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In Vitro Cell Dev Biol Anim. 1998 Jan;34(1):40-5.

Primary culture of choroidal epithelial cells: characterization of an in vitro model of blood-CSF barrier.

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School of Public Health, Department of Pharmacology, College of Physicians and Surgeons, Columbia University, New York, New York 10032, USA.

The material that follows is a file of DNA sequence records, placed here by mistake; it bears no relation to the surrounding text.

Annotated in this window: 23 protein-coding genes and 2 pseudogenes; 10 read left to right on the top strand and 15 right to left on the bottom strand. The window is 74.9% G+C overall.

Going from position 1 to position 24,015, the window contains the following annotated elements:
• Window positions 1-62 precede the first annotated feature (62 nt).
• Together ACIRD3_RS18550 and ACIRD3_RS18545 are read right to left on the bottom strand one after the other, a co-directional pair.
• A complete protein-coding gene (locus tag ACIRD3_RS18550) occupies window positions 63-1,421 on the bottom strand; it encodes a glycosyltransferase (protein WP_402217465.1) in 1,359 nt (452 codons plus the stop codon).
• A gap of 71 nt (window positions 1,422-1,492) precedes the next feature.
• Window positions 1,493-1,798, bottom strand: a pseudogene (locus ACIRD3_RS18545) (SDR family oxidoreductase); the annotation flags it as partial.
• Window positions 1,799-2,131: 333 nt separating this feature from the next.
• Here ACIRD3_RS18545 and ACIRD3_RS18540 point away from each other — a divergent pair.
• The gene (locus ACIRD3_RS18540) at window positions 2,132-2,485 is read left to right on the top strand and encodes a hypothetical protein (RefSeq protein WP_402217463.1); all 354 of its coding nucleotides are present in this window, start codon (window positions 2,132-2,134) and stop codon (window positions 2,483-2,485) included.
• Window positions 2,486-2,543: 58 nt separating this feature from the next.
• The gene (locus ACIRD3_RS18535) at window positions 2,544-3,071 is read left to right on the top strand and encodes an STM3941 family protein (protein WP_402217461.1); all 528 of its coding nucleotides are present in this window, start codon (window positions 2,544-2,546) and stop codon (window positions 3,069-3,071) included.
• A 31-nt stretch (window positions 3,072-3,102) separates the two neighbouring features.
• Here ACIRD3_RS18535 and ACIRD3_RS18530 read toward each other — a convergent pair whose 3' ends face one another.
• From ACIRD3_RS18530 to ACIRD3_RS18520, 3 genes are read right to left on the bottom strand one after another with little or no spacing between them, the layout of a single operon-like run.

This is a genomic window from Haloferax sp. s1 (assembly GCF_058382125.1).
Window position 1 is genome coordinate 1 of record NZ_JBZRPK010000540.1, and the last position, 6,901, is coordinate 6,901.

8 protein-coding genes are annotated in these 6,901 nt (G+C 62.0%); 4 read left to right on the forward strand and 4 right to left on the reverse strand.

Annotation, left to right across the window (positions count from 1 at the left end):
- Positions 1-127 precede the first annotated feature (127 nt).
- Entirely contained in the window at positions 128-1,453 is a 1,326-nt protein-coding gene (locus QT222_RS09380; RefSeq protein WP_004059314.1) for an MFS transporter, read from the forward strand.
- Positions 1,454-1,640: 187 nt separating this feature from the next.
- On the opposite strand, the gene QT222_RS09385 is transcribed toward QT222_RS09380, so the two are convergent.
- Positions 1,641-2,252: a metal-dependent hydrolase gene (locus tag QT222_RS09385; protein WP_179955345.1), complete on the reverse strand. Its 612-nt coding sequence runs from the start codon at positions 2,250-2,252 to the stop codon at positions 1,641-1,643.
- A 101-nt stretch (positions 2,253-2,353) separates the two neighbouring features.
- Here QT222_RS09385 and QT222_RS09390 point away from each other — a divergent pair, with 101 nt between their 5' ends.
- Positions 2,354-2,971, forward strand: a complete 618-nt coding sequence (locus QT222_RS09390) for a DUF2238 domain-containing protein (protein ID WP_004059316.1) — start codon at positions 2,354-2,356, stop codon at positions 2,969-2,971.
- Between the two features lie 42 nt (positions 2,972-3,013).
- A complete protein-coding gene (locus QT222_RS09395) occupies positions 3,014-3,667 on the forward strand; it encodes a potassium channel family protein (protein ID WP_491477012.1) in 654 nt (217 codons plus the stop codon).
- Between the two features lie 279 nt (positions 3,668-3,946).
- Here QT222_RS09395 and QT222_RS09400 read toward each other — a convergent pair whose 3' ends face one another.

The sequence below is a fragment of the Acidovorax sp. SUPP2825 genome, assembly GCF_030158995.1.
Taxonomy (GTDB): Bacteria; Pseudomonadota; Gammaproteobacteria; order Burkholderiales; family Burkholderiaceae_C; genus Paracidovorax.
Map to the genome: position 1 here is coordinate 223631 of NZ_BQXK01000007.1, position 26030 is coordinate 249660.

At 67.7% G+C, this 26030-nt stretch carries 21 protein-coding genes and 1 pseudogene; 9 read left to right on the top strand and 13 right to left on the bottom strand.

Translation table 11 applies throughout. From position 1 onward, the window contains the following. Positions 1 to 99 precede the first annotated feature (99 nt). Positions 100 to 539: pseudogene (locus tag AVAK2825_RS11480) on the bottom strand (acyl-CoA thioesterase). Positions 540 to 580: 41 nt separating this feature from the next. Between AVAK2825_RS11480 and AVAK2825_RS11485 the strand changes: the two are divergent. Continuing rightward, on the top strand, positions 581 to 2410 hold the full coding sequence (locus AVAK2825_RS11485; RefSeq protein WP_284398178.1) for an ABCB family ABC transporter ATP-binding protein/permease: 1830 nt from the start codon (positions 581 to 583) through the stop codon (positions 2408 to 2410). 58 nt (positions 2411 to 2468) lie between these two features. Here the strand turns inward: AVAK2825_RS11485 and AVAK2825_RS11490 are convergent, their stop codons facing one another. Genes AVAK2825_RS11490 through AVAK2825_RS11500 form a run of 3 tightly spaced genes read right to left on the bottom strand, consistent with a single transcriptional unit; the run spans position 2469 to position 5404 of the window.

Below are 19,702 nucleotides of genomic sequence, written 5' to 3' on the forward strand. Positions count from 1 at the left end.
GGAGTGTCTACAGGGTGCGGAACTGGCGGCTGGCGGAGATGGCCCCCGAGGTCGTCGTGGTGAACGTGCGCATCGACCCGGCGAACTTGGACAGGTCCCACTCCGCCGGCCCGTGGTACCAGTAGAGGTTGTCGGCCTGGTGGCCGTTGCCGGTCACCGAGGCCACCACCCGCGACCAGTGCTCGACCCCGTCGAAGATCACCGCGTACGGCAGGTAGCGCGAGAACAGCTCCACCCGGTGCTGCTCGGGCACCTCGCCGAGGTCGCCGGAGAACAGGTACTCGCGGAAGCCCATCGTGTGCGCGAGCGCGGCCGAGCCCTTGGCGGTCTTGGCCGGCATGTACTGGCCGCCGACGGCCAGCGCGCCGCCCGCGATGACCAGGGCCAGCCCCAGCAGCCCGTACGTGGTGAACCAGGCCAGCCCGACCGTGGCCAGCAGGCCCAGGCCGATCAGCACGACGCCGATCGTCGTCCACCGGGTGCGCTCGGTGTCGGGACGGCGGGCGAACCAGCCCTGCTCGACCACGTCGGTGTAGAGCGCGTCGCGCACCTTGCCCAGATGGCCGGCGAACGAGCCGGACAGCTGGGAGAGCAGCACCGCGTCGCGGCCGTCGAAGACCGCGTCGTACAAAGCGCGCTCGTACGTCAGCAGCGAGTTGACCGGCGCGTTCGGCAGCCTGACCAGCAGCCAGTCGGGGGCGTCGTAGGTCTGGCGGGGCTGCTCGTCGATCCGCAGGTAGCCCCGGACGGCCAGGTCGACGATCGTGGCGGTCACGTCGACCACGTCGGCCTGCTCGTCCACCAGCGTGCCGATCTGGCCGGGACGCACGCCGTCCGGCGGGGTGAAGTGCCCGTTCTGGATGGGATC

A primary rat choroidal epithelial cell culture system was developed to investigate mechanisms of heavy metal toxicity on the blood-cerebrospinal fluid (CSF) barrier. Epithelial cells were dissociated from choroidal tissue by pronase digestion and cultured in standard DMEM culture media supplemented with 10% fetal bovine serum and 10 ng epithelial growth factor per ml. The procedure yielded 2-5 x 10(4) cells from pooled plexuses of three to four rats, and a viability of 77-85%. The cultures displayed a dominant polygonal type of epithelial cells, with a population doubling time of 2-3 d. The cultures were of distinct choroidal epithelial origins. For example, immunocytochemical studies using monospecific rabbit anti-rat TTR polyclonal antibody revealed a strong positive stain of transthyretin (TTR), a thyroxine transport protein exclusively produced by the choroidal epithelia. Also, reverse-transcriptase polymerase chain reaction (PCR) confirmed the presence of specific TTR mRNA in the cultures. The cultures were further adapted to grow on a freely permeable membrane sandwiched between two culture chambers. The formation of an impermeable confluent monolayer occurred within 5 d after seeding and was verified by the presence of a steady electrical resistance across the membrane (80 +/- 10 ohm per cm2). The epithelial barriers appeared to actively transport [125I]-thyroxine from the basal to apical chamber. These results suggest that this primary cell culture system possesses typical choroidal epithelial characteristics and appears to be a suitable model for in vitro mechanistic investigations of blood-CSF barrier.

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